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 V.22 No.1 | January 3 - 9, 2013 

Film Review

Hyde Park on Hudson

Whimsically dramatic biopic of FDR asks, “Who’s porking the prez?”

It’s good to be the president.
It’s good to be the president.

Hyde Park on Hudson

Directed by Roger Michell

Cast: Bill Murray, Laura Linney, Olivia Williams

Who among us isn’t intrigued by the prospect of a juicy, between-the-sheets look at the scandal-worthy love life of our 32nd president, Franklin Delano Roosevelt? If you said, “Ick. I don’t want to see that, and I can’t imagine anyone who would,” then you are not among the cast and crew of Hyde Park on Hudson.

This boutique drama (with faint dustings of comedy) is loosely based on a recently unearthed set of private journals from FDR’s close cousin Margaret Suckley, who died in 1991 at the age of 99. The journals seem to imply that Suckley and her presidential cuz had a rather intimate relationship. Though previously unheard-of and still-unproven, Suckley’s posthumous, kissin’ cousin claims formed the basis of Richard Nelson’s 2009 play Hyde Park-on-Hudson. The play has now been turned into a sincere, but sincerely off-kilter movie by British director Roger Michell (Notting Hill).

The biggest gimmick, of course, is seeing funnyman Bill Murray play it straight as the Depression-era commander-in-chief. To his immense credit, he nails the role, giving FDR just the right amount of gravitas, charm, ebullience, frailty and mischievousness. Also, he kinda looks the part, tooth-clenched cigarette holder, upthrust chin and all. Too bad he wasn’t given a better script to play around in.

The stagebound story takes place one weekend in 1939 at Roosevelt’s family estate, Springwood, in upstate New York. Europe, you’ll recall, is on the verge of World War II, and King George VI (the stuttering dude from The King’s Speech) and Queen Elizabeth of England (Samuel West and Olivia Colman, doing good work) have arrived to talk The Prez into joining the war effort. But that’s all just pomp-and-circumstantial backdrop to FDR’s dalliances with the ladiesprimarily his sixth cousin, Margaret, a.k.a. “Daisy” (played gamely by Laura Linney). Things get hot and heavy early with the polio-stricken institutor of the New Deal getting a “handy j” while tooling around in his custom-built automobile. No, really. No. Really. Now there’s something you didn’t see in Lincoln!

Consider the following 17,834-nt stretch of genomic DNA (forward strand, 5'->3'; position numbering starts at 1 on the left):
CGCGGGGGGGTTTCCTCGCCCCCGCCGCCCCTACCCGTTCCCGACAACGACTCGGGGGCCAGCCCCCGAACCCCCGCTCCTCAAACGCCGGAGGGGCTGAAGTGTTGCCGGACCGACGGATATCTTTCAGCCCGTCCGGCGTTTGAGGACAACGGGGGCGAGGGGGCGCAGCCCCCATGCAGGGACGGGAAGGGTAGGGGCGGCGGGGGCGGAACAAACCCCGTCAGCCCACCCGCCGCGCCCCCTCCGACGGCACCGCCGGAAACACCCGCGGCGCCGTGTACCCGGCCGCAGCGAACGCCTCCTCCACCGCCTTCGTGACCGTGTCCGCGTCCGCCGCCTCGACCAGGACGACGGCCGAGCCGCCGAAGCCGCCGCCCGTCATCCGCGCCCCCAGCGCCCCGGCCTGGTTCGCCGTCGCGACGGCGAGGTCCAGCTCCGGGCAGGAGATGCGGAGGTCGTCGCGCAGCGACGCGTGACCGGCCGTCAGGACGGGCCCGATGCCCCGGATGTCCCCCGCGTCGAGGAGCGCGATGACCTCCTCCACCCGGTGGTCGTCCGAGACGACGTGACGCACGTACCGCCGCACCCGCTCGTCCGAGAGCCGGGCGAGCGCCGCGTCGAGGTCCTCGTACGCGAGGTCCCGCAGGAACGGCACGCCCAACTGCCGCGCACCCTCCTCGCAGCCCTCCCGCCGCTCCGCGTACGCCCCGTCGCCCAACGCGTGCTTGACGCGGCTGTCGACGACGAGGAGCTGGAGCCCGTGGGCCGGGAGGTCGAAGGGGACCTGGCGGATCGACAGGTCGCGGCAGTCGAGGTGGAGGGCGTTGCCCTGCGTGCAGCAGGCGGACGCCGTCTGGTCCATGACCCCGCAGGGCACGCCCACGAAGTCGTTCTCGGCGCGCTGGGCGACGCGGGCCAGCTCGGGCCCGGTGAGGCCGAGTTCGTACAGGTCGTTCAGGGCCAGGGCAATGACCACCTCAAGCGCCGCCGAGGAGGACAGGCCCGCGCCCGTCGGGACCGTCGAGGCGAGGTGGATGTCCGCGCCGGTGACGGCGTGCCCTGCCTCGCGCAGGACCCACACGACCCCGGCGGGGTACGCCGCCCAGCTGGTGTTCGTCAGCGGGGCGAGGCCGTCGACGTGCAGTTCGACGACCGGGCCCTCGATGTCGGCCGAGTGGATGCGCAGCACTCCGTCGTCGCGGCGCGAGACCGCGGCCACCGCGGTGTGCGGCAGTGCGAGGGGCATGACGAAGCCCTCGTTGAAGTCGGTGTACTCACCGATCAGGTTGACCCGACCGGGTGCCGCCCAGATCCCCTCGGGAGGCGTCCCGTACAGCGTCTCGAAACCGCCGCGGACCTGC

Linney, a monumentally good actress, just goes with it. She brings a certain grace to her dowdy spinster character, but isn’t given much of a character arc with which to work. Poor Daisy is the ostensive focus here, since the entire story is based on her alleged account of things. Whether she knocked boots with FDR or not, she was a major admirer of the man. As a result, her version comes from a stilted and severely limited viewpoint. True, she was his personal assistant for a time, but there are probably people better suited to tell this historic tale. Olivia Williams (Anna Karenina, “Dollhouse,” X-Men: The Last Stand), for example, plays Mrs. Rooseveltthe hottest, youngest version of Eleanor Roosevelt you’re likely to see. Unfortunately, we get little of her perspective. She spends most of the movie gazing out through parted curtains, grinding her teeth and tacitly accepting her husband’s infidelities.

The whole thing plays out like a randy episode of “Big Brother” enacted by the cast of “Downton Abbey.” Mind you, there’s nothing wrong with humanizing our heroes, but Hyde Park on Hudson never really gets around to that. It just dusts off some old rumors and paints its protagonist as the old-timey equivalent of a Bill Clinton sketch from “Saturday Night Live.” (Don’t believe me, check out the hot dog scene.) It’s the eve of World War II, for crying out loud, shouldn’t we be doing something more constructive than peeping in FDR’s bedroom window?


Hyde Park On Hudson

This alternately comedic/dramatic biopic relates the (unheard of, highly unproven) love affair between President Franklin Delano Roosevelt (Bill Murray) and his cousin Margaret Stuckley (Laura Linney). It all takes place one weekend in 1939 in upstate New York and plays out like a randy version of "Downton Abbey." 94 minutes R.

 

Tomorrow's Events

Friday Filmmakers Coffee at Fans of Film Café

A get-together for professional filmmakers who are actively working in the industry in New Mexico.

Saturday

Film & Media Education Summit at National Hispanic Cultural Center

Sunday

Hope Springs (2012) at KiMo Theatre

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